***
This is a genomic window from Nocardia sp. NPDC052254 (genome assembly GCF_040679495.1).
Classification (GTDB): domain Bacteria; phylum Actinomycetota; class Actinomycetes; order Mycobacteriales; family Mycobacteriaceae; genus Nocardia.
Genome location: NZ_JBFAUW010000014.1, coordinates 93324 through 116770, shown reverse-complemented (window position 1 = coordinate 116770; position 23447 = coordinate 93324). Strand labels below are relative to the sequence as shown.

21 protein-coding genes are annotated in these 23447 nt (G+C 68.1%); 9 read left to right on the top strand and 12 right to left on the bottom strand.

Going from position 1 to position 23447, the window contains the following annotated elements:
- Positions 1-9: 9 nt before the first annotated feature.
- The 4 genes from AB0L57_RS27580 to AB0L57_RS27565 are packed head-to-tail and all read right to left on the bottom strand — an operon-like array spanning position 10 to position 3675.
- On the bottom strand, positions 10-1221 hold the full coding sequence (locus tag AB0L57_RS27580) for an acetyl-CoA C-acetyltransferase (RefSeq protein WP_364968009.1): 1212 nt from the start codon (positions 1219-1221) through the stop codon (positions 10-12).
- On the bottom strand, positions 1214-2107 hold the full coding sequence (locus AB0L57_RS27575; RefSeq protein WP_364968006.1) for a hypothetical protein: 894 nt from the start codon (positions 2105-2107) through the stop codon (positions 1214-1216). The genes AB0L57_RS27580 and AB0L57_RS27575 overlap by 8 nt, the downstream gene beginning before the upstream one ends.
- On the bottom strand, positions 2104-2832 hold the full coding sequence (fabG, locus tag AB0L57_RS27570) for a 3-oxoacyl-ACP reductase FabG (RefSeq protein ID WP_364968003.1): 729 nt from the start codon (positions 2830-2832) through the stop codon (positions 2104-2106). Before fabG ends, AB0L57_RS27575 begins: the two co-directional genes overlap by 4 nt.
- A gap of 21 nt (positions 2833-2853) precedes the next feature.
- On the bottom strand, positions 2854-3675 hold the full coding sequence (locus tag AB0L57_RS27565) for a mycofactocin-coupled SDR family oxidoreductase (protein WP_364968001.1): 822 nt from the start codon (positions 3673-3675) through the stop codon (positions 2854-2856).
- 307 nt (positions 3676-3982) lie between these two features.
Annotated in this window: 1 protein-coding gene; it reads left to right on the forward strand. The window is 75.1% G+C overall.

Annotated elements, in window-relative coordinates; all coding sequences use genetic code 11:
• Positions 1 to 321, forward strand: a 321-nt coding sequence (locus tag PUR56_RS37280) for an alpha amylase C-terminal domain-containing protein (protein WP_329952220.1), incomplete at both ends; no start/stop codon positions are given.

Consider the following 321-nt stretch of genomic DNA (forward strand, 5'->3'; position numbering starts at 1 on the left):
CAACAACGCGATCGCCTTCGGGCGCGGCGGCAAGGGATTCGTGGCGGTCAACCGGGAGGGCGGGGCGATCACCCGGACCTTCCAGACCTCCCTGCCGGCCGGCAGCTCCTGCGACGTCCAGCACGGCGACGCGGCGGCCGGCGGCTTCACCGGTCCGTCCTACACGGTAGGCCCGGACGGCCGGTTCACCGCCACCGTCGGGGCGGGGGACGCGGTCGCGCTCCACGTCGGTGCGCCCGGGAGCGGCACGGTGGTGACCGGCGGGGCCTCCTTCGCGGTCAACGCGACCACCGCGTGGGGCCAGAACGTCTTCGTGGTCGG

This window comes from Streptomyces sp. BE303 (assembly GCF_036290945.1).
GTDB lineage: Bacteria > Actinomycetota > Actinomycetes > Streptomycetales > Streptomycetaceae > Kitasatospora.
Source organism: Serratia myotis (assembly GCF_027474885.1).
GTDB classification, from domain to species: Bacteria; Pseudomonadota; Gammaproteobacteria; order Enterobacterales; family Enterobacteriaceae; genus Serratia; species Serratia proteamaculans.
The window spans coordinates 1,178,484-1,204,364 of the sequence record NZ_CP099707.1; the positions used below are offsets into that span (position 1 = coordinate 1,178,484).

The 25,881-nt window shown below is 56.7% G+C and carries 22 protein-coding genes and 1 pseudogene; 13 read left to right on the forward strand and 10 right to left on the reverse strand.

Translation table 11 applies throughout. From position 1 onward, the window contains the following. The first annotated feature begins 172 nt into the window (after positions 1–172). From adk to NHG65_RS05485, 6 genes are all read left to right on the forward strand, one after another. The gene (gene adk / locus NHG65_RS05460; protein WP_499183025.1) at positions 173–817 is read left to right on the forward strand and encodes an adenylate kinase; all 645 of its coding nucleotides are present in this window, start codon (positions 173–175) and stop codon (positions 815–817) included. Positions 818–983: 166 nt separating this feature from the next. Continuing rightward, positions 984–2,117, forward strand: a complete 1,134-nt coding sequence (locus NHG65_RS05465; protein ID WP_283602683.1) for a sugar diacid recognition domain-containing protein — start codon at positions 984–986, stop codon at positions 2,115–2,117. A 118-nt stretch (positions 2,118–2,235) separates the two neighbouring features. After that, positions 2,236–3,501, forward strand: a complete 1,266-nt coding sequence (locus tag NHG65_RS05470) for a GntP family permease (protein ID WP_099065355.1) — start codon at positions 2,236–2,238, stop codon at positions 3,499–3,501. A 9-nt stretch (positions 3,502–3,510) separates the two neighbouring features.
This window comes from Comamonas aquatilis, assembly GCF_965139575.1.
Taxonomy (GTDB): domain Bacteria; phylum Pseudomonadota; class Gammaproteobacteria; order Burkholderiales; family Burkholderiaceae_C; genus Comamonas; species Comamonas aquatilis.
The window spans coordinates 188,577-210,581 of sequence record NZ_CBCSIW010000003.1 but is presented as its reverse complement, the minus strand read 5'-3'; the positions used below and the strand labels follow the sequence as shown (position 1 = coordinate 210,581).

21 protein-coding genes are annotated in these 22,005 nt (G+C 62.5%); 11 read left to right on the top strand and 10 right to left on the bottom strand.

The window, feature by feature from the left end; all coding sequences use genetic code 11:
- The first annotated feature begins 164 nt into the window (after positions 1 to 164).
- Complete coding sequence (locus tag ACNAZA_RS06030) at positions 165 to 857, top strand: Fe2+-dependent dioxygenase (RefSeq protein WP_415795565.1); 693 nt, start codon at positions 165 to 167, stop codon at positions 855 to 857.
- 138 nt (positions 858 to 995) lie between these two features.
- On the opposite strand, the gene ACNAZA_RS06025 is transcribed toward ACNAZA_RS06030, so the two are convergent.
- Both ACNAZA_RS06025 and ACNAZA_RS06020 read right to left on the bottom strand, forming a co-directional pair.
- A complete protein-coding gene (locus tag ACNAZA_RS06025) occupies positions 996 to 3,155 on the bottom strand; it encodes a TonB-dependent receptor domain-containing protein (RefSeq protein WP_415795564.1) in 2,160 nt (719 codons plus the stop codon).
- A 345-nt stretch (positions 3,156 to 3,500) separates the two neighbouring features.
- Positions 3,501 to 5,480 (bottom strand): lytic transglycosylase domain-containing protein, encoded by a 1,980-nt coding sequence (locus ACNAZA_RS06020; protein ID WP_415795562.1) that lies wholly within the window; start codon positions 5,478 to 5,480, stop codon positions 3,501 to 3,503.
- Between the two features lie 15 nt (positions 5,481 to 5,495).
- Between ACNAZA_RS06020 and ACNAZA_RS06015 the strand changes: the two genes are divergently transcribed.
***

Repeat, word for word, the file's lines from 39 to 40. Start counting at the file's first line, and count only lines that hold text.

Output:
- Between the two features lie 15 nt (positions 5,481 to 5,495).
- Between ACNAZA_RS06020 and ACNAZA_RS06015 the strand changes: the two genes are divergently transcribed.